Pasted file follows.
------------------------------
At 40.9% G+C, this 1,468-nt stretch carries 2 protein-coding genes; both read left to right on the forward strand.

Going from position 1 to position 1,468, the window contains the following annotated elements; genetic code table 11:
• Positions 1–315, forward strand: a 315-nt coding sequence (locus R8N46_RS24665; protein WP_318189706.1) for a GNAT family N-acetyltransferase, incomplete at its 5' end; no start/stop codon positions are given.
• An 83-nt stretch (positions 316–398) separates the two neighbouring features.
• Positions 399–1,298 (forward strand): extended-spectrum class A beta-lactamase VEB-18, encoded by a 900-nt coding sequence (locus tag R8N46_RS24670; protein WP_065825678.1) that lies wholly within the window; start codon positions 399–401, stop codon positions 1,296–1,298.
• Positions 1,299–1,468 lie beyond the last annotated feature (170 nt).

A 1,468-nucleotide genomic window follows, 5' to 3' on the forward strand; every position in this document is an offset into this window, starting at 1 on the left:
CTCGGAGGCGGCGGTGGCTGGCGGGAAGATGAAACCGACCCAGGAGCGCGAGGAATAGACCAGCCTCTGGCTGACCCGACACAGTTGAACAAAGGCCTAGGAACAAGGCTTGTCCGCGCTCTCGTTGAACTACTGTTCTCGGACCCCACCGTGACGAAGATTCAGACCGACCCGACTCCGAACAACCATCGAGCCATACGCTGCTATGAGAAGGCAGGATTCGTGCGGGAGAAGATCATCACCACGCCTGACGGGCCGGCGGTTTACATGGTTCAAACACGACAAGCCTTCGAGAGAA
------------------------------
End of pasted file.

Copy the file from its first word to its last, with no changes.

At 40.9% G+C, this 1,468-nt stretch carries 2 protein-coding genes; both read left to right on the forward strand.

Going from position 1 to position 1,468, the window contains the following annotated elements; genetic code table 11:
• Positions 1–315, forward strand: a 315-nt coding sequence (locus R8N46_RS24665; protein WP_318189706.1) for a GNAT family N-acetyltransferase, incomplete at its 5' end; no start/stop codon positions are given.
• An 83-nt stretch (positions 316–398) separates the two neighbouring features.
• Positions 399–1,298 (forward strand): extended-spectrum class A beta-lactamase VEB-18, encoded by a 900-nt coding sequence (locus tag R8N46_RS24670; protein WP_065825678.1) that lies wholly within the window; start codon positions 399–401, stop codon positions 1,296–1,298.
• Positions 1,299–1,468 lie beyond the last annotated feature (170 nt).

A 1,468-nucleotide genomic window follows, 5' to 3' on the forward strand; every position in this document is an offset into this window, starting at 1 on the left:
CTCGGAGGCGGCGGTGGCTGGCGGGAAGATGAAACCGACCCAGGAGCGCGAGGAATAGACCAGCCTCTGGCTGACCCGACACAGTTGAACAAAGGCCTAGGAACAAGGCTTGTCCGCGCTCTCGTTGAACTACTGTTCTCGGACCCCACCGTGACGAAGATTCAGACCGACCCGACTCCGAACAACCATCGAGCCATACGCTGCTATGAGAAGGCAGGATTCGTGCGGGAGAAGATCATCACCACGCCTGACGGGCCGGCGGTTTACATGGTTCAAACACGACAAGCCTTCGAGAGAA